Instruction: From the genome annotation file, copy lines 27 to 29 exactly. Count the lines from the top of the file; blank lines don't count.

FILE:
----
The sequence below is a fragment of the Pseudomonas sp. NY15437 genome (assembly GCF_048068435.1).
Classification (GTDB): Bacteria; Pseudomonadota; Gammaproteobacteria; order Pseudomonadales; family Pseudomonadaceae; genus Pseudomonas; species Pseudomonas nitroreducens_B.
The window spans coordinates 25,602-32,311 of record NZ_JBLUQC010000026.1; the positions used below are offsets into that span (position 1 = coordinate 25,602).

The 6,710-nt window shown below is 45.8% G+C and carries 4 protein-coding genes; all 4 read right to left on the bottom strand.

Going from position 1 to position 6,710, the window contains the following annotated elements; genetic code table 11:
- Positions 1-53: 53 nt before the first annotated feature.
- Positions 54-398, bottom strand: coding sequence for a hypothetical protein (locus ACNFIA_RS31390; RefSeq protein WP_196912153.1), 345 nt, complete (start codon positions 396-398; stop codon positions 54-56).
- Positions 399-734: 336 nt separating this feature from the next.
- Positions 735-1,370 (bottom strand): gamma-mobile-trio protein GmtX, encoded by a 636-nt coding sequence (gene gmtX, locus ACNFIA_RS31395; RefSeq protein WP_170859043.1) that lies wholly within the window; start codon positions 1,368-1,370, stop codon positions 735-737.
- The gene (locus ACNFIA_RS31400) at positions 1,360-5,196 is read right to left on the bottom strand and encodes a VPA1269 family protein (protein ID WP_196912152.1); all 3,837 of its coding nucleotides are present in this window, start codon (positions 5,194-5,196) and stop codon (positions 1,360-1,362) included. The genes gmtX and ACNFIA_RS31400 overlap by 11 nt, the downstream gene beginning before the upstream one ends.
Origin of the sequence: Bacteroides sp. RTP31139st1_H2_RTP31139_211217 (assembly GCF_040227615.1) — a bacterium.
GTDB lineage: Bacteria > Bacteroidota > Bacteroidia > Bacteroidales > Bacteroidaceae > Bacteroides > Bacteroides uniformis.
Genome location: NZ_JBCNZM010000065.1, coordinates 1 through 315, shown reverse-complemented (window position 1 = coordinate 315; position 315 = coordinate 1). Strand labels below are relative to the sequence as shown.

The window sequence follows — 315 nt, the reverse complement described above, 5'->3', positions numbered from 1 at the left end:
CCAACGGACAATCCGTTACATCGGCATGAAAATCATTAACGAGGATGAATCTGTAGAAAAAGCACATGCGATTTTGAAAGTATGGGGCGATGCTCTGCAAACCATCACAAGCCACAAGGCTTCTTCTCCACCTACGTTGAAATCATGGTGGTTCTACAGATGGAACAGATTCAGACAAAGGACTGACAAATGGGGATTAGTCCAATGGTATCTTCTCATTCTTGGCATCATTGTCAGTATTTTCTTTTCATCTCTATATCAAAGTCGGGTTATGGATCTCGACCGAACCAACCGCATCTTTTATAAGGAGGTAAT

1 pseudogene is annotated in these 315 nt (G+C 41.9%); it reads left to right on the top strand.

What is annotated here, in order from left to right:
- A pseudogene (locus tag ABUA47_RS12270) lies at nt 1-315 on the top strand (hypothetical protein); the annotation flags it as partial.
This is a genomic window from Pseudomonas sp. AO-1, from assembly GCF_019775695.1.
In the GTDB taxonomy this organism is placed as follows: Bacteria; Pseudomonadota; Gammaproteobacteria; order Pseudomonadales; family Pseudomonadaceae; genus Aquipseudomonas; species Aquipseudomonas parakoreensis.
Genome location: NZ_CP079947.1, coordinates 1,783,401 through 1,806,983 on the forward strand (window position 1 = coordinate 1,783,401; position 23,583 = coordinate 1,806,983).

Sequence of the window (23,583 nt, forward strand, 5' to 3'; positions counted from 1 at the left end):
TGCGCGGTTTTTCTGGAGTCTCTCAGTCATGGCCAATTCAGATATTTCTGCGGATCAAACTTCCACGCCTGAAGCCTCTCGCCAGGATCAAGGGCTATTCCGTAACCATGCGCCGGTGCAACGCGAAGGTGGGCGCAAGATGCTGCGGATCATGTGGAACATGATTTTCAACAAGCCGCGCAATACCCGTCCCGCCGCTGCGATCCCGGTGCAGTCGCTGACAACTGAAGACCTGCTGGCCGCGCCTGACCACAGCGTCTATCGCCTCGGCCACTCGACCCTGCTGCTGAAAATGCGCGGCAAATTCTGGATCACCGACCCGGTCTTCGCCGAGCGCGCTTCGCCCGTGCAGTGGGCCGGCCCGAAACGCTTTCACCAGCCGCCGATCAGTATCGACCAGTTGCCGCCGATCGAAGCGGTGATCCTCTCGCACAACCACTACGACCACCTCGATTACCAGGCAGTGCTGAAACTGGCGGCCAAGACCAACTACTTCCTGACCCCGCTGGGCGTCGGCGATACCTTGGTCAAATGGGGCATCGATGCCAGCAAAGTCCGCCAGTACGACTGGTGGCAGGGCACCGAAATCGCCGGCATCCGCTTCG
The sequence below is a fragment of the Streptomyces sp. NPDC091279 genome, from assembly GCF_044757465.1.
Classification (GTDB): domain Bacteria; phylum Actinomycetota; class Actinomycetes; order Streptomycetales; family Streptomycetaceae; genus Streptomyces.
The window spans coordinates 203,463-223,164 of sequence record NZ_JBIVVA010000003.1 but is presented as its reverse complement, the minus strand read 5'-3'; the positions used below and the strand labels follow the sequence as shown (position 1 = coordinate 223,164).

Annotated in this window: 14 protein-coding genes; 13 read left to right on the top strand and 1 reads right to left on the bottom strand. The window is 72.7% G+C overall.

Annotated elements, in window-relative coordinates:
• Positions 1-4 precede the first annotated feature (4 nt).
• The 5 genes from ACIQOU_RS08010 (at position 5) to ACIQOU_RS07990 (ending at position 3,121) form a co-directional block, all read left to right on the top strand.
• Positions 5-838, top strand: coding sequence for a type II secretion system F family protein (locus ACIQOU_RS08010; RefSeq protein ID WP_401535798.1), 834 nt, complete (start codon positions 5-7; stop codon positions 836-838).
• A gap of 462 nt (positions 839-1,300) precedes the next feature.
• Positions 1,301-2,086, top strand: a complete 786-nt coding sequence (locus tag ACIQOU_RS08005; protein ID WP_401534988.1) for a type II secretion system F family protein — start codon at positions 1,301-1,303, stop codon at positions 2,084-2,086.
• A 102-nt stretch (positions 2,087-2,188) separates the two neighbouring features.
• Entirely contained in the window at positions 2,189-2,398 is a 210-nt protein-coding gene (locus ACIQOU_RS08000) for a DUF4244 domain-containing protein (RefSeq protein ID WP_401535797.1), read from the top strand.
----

Annotated in this window: 14 protein-coding genes; 13 read left to right on the top strand and 1 reads right to left on the bottom strand. The window is 72.7% G+C overall.

Annotated elements, in window-relative coordinates:
• Positions 1-4 precede the first annotated feature (4 nt).